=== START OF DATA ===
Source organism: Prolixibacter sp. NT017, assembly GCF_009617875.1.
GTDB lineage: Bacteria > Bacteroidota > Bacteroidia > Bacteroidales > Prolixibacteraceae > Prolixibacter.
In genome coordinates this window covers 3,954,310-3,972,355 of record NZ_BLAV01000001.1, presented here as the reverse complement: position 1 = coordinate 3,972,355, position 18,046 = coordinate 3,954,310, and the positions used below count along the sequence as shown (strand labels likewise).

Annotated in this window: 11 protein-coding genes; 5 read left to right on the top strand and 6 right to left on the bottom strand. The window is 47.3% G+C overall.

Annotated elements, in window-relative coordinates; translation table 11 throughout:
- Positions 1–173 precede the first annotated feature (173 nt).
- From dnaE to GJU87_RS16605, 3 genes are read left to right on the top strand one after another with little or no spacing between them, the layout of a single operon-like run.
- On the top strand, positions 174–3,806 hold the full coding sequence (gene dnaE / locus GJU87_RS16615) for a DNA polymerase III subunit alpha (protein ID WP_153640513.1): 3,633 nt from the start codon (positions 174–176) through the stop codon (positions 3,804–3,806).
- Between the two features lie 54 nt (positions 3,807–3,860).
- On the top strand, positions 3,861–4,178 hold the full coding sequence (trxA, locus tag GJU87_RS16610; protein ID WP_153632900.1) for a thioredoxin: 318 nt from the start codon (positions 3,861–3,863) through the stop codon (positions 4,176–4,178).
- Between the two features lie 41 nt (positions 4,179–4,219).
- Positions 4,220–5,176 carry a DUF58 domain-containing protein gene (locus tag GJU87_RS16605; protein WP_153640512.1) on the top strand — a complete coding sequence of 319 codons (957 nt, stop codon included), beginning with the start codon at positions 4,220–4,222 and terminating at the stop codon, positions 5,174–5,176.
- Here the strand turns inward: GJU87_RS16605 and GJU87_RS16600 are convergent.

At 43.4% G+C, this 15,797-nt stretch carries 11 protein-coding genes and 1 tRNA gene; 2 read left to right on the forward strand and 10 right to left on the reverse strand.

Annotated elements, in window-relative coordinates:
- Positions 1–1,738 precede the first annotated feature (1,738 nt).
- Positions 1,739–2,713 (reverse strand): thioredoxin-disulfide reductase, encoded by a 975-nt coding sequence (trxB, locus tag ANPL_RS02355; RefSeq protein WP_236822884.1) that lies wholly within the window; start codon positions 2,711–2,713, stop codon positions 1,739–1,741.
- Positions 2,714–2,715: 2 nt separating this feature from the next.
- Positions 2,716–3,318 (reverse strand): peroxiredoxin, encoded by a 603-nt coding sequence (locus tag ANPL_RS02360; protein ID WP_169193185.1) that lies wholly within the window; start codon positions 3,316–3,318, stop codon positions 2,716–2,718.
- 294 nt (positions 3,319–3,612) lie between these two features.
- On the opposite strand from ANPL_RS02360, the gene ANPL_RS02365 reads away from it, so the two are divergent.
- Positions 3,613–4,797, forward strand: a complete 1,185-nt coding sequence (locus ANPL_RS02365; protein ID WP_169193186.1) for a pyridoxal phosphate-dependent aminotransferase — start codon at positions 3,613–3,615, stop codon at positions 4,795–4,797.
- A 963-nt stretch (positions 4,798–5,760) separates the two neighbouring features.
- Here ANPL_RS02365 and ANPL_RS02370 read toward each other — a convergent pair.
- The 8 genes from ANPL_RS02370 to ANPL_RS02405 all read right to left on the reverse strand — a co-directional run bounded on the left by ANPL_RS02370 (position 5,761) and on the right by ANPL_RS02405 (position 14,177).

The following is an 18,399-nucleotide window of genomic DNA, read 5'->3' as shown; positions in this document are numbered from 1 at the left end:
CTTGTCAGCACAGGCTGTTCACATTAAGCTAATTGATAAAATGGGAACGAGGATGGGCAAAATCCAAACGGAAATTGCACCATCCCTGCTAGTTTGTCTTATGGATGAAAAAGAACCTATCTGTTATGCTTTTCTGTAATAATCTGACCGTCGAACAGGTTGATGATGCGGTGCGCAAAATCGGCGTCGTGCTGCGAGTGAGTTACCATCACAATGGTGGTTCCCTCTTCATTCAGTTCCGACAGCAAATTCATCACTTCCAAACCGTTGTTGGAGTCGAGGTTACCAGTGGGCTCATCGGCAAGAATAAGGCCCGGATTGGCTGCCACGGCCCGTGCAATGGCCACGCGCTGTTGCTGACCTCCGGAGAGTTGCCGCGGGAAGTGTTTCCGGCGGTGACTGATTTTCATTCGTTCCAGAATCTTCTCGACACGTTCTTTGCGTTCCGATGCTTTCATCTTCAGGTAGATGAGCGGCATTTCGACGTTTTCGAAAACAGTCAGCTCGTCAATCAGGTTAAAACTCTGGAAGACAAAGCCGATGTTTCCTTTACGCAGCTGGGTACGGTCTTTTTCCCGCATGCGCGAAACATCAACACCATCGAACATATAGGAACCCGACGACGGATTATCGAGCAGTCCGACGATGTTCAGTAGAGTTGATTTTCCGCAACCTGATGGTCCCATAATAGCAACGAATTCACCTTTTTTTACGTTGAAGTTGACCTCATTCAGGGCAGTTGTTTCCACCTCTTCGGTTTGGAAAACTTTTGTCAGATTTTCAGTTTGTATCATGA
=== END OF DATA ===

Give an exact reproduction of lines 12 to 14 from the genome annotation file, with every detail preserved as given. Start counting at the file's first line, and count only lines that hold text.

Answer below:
- Positions 4,220–5,176 carry a DUF58 domain-containing protein gene (locus tag GJU87_RS16605; protein WP_153640512.1) on the top strand — a complete coding sequence of 319 codons (957 nt, stop codon included), beginning with the start codon at positions 4,220–4,222 and terminating at the stop codon, positions 5,174–5,176.
- Here the strand turns inward: GJU87_RS16605 and GJU87_RS16600 are convergent.

At 43.4% G+C, this 15,797-nt stretch carries 11 protein-coding genes and 1 tRNA gene; 2 read left to right on the forward strand and 10 right to left on the reverse strand.